This Performance Has 22 Minutes

VS Reading 2013_edit Some moments are meant to be savored. This photo (thanks Simon!) shows me looking down at my score to The Alms Tree, while the orchestra played on at Saturday’s Victoria Symphony Composer’s Workshop. Congrats also to Clinton Ackerman, Jared Richardson, Remy Siu, Alex Jang, and Roydon Tse, composers who brought their own inspiring work to this event!

“What’s a composers’ workshop?” is a question I was asked. Basically, the orchestra will read through each composer’s piece for the first time in front of an audience. It’s quite exciting! An orchestral reading is very fast-paced and focused. The Victoria Symphony allotted 22 minutes for each composer’s work, which included sight reading, rehearsing, and recording. (And aren’t you still sight reading if you’ve only played it once before?) Hiring an orchestra is costly, so every minute counts. Questions are answered directly, players respond promptly, and there is little time for negotiation.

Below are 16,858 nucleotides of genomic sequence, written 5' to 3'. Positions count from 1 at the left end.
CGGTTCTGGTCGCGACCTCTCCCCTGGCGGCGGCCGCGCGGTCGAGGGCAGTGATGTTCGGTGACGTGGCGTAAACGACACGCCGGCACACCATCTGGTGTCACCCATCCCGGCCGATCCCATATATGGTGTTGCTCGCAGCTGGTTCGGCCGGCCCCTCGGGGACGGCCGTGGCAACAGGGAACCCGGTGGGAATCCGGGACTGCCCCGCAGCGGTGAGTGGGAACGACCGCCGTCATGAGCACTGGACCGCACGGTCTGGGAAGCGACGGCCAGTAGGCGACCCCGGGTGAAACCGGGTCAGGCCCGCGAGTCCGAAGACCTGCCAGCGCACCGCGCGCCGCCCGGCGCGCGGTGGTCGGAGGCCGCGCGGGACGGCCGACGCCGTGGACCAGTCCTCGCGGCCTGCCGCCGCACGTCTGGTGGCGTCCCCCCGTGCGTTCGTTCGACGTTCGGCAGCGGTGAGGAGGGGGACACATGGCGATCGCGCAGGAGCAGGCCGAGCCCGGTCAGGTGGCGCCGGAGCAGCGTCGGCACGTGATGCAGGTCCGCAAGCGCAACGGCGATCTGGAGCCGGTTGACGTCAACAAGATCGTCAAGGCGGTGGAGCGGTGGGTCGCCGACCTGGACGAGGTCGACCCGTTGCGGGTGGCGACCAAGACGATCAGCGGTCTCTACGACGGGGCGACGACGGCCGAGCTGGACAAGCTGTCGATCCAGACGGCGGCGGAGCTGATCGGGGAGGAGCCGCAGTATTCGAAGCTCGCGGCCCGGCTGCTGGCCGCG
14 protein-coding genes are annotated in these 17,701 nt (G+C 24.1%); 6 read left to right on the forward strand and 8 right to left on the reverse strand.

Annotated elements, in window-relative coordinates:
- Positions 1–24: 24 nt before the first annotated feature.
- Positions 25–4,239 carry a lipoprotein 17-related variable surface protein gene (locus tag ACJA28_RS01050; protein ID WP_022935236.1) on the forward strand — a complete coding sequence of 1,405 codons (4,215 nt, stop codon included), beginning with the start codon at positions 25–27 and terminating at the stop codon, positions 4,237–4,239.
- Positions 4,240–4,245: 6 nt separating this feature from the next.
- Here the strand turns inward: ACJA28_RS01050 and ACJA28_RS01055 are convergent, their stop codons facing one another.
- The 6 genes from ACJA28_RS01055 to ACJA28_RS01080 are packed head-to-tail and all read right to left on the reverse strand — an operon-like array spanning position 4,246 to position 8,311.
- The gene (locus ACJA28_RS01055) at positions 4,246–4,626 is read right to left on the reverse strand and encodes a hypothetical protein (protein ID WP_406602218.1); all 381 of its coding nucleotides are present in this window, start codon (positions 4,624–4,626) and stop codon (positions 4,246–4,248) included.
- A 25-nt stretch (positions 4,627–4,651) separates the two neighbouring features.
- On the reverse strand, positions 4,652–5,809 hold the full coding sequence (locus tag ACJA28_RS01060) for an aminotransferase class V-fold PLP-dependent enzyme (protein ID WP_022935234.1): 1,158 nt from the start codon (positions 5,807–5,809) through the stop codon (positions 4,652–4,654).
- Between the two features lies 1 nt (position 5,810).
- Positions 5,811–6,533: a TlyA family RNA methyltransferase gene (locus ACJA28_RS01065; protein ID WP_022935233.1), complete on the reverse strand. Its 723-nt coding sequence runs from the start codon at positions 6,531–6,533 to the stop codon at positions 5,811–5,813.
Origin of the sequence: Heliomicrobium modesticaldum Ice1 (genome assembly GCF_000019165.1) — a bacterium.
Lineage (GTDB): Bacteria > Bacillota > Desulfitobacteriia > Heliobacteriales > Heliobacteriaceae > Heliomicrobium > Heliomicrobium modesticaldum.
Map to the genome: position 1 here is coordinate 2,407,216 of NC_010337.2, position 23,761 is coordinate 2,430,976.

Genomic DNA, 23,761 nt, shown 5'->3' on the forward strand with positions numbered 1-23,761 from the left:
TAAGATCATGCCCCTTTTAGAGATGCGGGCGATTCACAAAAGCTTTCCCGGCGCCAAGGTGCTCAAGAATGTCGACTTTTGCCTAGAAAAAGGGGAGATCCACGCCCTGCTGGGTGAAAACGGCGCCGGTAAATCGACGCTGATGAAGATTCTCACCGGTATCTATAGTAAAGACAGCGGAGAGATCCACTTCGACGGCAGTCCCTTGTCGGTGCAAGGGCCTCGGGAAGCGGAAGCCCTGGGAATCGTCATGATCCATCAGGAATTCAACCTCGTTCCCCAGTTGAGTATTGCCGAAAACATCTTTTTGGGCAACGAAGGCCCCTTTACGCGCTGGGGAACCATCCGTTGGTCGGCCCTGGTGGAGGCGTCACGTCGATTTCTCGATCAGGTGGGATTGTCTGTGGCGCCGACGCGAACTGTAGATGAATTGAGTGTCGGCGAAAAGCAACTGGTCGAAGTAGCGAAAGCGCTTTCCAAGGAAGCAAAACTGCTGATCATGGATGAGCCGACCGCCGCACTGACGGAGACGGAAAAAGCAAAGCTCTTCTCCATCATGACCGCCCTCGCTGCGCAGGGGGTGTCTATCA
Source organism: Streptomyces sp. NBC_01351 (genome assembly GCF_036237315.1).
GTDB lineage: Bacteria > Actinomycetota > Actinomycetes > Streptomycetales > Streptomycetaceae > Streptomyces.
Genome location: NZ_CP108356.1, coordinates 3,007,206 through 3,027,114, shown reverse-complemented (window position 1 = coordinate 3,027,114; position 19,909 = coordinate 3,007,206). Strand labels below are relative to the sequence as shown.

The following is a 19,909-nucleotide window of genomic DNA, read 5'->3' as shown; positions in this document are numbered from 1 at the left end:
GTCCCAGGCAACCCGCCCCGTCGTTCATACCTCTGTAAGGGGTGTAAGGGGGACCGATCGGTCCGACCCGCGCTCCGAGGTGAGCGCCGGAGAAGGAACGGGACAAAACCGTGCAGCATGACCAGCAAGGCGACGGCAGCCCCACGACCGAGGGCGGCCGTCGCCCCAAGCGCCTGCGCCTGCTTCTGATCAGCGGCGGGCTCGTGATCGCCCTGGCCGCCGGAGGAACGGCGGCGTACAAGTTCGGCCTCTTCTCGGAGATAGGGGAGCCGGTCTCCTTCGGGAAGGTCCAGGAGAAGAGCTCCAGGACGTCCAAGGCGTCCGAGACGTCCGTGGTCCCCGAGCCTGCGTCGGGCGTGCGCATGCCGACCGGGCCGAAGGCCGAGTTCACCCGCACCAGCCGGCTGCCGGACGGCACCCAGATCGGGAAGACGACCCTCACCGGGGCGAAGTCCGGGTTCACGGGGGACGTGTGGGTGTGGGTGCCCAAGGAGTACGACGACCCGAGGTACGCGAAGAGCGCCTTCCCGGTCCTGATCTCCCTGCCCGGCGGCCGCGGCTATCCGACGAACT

Yet within that precious 22 minutes, a world unfolds, exposing each composer’s work, and each player’s ability to navigate new music while staying in sync with the ensemble. It was fascinating to watch this happen across music of many different styles. And bravo to Composer in Residence Michael Oesterle and Maestra Tania Miller for leading what must have been an exhausting journey through six new works. I’m grateful to you both!

The Vox Humana concerts were also last weekend… and that was equally thrilling! I’ll have to talk more about the choir later as they did a phenomenal job performing my Compassio, a small part of two striking programmes. THANK YOU to everyone who came to these events and who offered support along the way, even if it was just an email or “good luck!”. Your words count.

Here’s to the next 22 minutes!

Leave a Reply

Your email address will not be published. Required fields are marked *